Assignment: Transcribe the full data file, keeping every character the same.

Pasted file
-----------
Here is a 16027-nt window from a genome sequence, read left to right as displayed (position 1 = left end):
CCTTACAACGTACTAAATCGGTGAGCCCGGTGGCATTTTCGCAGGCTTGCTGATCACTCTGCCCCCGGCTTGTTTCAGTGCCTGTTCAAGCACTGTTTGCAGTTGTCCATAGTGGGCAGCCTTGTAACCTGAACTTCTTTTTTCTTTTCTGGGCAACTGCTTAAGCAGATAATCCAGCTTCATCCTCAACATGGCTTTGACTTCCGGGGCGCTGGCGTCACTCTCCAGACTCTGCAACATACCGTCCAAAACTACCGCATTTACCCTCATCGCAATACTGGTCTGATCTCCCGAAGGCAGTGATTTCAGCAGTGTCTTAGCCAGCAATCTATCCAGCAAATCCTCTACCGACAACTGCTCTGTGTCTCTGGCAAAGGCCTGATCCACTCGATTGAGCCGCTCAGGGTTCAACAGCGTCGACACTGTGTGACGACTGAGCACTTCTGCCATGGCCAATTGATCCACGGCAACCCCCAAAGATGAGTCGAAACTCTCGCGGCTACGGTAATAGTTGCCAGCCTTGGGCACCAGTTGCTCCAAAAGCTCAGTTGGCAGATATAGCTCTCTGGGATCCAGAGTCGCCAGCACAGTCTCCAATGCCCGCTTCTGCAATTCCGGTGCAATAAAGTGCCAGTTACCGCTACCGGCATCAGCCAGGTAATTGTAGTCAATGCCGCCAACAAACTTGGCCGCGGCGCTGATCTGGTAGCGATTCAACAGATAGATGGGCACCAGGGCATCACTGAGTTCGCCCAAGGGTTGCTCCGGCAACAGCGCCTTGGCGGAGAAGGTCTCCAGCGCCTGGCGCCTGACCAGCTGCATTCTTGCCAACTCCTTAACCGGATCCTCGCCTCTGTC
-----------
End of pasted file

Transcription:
Here is a 16027-nt window from a genome sequence, read left to right as displayed (position 1 = left end):
CCTTACAACGTACTAAATCGGTGAGCCCGGTGGCATTTTCGCAGGCTTGCTGATCACTCTGCCCCCGGCTTGTTTCAGTGCCTGTTCAAGCACTGTTTGCAGTTGTCCATAGTGGGCAGCCTTGTAACCTGAACTTCTTTTTTCTTTTCTGGGCAACTGCTTAAGCAGATAATCCAGCTTCATCCTCAACATGGCTTTGACTTCCGGGGCGCTGGCGTCACTCTCCAGACTCTGCAACATACCGTCCAAAACTACCGCATTTACCCTCATCGCAATACTGGTCTGATCTCCCGAAGGCAGTGATTTCAGCAGTGTCTTAGCCAGCAATCTATCCAGCAAATCCTCTACCGACAACTGCTCTGTGTCTCTGGCAAAGGCCTGATCCACTCGATTGAGCCGCTCAGGGTTCAACAGCGTCGACACTGTGTGACGACTGAGCACTTCTGCCATGGCCAATTGATCCACGGCAACCCCCAAAGATGAGTCGAAACTCTCGCGGCTACGGTAATAGTTGCCAGCCTTGGGCACCAGTTGCTCCAAAAGCTCAGTTGGCAGATATAGCTCTCTGGGATCCAGAGTCGCCAGCACAGTCTCCAATGCCCGCTTCTGCAATTCCGGTGCAATAAAGTGCCAGTTACCGCTACCGGCATCAGCCAGGTAATTGTAGTCAATGCCGCCAACAAACTTGGCCGCGGCGCTGATCTGGTAGCGATTCAACAGATAGATGGGCACCAGGGCATCACTGAGTTCGCCCAAGGGTTGCTCCGGCAACAGCGCCTTGGCGGAGAAGGTCTCCAGCGCCTGGCGCCTGACCAGCTGCATTCTTGCCAACTCCTTAACCGGATCCTCGCCTCTGTC